What are the risks?
There is the risk that this move (as the previous ones) won't work or even backfire. Fear of inflation may take hold as investors grow weary of the governments soaring budget deficit. Fear of inflation could actually send Treasury yields higher.
What was the effect?
The Fed's announcement had far reaching effects on different asset classes, at least for the day. The U.S. dollar recorded its biggest drop against the euro. The PowerShares DB US Dollar Bearish ETF (NYSEArca: UDN
) dropped as much as 3.69% while its bullish cousin, the PowerShares DB US Dollar Bullish ETF (NYSEArca: UUP
) gained as much as 3.89%. Even though this doesn't sound like much, for currencies those are monster moves.
Gold (NYSEArca: GLD
) was down as much as 5% on Wednesday but reversed course and gained about 9% since. Silver (NYSEarca: SLV
) staged a 14.30% trend reversal since the announcement. Investors, concerned about devaluation of the U.S. dollar are seeking safety in precious metals.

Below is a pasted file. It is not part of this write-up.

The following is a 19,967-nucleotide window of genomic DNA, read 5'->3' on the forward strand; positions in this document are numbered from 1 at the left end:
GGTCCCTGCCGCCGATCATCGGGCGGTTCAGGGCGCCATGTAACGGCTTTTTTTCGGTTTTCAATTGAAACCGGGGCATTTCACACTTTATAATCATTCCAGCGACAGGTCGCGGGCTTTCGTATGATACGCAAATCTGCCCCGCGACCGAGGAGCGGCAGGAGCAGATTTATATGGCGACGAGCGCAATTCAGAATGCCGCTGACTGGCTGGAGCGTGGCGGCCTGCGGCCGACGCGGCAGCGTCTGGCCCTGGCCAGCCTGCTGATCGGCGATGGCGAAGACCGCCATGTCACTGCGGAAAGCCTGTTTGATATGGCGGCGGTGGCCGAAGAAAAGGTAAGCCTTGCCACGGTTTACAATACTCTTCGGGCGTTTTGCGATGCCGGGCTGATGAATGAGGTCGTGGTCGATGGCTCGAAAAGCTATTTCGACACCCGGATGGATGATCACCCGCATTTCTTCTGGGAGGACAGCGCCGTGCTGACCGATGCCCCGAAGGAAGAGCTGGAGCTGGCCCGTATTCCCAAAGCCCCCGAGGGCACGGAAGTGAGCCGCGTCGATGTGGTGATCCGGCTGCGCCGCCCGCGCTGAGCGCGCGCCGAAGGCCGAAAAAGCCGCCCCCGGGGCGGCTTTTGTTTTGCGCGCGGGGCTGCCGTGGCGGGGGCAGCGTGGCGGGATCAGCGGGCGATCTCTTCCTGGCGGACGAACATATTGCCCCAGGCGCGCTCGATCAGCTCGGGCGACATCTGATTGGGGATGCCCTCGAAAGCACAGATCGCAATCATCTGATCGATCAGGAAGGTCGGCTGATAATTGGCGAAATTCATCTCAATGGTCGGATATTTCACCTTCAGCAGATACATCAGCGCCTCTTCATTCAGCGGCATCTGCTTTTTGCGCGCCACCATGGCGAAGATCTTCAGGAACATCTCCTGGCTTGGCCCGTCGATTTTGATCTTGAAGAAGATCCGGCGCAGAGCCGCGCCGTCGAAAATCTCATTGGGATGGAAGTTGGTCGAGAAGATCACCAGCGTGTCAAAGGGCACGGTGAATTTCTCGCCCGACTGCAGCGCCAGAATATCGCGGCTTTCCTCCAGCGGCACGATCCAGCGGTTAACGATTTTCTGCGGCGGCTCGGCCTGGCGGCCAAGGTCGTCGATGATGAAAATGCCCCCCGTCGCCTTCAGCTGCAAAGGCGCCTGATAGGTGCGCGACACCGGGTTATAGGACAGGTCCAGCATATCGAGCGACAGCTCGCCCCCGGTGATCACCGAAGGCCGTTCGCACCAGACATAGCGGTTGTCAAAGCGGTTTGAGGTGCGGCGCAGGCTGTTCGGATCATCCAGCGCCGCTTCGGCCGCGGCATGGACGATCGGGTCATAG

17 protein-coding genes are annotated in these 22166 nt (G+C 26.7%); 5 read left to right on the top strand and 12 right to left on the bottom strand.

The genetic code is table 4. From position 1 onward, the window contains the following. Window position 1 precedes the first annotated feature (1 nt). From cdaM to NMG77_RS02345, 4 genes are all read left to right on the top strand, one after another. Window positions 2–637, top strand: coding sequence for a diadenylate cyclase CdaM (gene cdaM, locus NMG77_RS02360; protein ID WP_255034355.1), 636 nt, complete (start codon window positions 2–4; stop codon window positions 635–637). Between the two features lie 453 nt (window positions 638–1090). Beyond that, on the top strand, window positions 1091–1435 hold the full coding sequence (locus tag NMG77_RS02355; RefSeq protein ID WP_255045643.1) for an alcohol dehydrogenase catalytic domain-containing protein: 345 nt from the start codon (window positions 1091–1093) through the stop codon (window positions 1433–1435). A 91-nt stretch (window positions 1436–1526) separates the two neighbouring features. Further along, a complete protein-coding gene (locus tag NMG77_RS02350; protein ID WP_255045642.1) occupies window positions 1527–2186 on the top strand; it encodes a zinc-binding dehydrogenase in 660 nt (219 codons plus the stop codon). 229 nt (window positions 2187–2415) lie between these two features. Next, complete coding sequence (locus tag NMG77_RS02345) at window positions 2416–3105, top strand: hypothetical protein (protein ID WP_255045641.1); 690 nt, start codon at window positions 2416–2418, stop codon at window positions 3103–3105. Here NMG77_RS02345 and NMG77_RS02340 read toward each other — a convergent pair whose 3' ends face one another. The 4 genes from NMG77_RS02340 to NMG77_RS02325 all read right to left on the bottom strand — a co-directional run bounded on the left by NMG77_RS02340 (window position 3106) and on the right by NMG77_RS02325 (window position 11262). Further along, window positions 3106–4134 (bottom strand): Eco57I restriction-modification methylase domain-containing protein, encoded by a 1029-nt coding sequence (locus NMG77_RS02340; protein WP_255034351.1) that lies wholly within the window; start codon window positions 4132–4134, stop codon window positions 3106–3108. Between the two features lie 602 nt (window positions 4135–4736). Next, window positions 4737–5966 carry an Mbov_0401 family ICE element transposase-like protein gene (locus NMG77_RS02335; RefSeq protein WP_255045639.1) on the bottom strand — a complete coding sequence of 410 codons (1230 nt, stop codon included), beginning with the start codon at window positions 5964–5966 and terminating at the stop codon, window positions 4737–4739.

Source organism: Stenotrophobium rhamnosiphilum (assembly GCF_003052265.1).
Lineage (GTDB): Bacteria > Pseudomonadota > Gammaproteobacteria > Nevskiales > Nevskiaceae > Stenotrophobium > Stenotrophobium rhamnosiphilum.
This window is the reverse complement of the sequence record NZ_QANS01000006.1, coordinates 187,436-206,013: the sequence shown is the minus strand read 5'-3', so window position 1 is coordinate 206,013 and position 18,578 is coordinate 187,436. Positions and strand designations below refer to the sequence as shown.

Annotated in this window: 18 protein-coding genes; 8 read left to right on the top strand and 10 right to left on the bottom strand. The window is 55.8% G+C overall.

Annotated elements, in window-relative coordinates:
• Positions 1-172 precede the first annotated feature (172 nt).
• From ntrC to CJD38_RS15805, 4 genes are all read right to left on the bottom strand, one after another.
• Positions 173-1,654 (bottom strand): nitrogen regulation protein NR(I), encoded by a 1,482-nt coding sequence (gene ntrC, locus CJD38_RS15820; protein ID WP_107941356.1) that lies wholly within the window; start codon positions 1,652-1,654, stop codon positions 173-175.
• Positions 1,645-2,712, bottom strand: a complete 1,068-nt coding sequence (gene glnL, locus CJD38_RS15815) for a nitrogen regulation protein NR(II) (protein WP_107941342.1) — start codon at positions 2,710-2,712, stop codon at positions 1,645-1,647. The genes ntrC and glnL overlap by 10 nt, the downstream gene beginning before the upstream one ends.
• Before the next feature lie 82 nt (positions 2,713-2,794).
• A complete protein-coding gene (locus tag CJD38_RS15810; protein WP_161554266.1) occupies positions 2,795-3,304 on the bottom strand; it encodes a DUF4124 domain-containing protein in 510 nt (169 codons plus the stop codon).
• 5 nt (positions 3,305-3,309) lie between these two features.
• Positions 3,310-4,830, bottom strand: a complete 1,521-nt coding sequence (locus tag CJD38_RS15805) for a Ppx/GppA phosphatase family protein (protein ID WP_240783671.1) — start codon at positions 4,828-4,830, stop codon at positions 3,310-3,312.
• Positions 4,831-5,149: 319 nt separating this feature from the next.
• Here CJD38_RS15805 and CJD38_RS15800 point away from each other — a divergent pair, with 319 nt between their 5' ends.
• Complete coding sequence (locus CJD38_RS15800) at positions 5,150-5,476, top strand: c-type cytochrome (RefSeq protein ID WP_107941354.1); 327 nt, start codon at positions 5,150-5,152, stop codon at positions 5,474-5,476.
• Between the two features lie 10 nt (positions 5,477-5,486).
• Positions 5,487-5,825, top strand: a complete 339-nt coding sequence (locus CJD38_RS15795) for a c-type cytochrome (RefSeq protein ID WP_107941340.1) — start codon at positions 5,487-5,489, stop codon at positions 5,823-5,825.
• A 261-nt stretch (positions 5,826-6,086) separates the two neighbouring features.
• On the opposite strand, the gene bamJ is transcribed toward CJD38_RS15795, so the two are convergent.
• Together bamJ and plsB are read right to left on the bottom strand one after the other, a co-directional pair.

Long-term U.S. Treasury bonds spiked as much as 6%. The iShares Barclays 20+ Year Treasury ETF (NYSEArca: TLT
) and SPDR Barclays Capital Long Term Treasury ETF (NYSEArca: TLO
) provide exposure to long-term Treasuries.
The reaction of equities was subdued compared to other asset classes. The Dow Jones (AMEX: DIA
), S&P 500 (AMEX: SPY
) and Nasdaq (Nasdaq: QQQQ) gained some 3% before retracing to 'pre-announcement' levels. The Financials Select Sector SPDRs (NYSEArca: XLF
) and SPDR KBW Bank ETF (NYSEArca: KBE
) rallied some 10% before giving up most of their gains.
Will it work?
The Fed's announcement and the market's recent behavior fits exactly within ETFguide's big picture outlook. In February we forecasted the following (available to subscribers of the ETF Profit Strategy Newsletter): 'The best target for a temporary low is 6,700 for the Dow and 700 for the S&P 500. Extreme pessimistic sentiment may drive the indexes even towards Dow 6,000 and S&P 600'. The Dow bottomed at 6,440, right within our 6,000 to 6,700 target range.
On March 1st, we sent out the following Trend Change Alert notice to subscribers on record: 'While the Dow Jones and S&P have dropped to multi-decade lows, the Nasdaq remains above the 2008 low. Ideally, we would like to see lower lows for all indexes brought about by a final phase of capitulation. One more up-down sequence over the next 1-2 weeks concluded by a huge down-day on high volume would be ideal. Once a bottom is found, a multi-month rally should lift the indexes by some 30%. Tuesday's 4% spike may be an indication of the initial intensity of the rally.'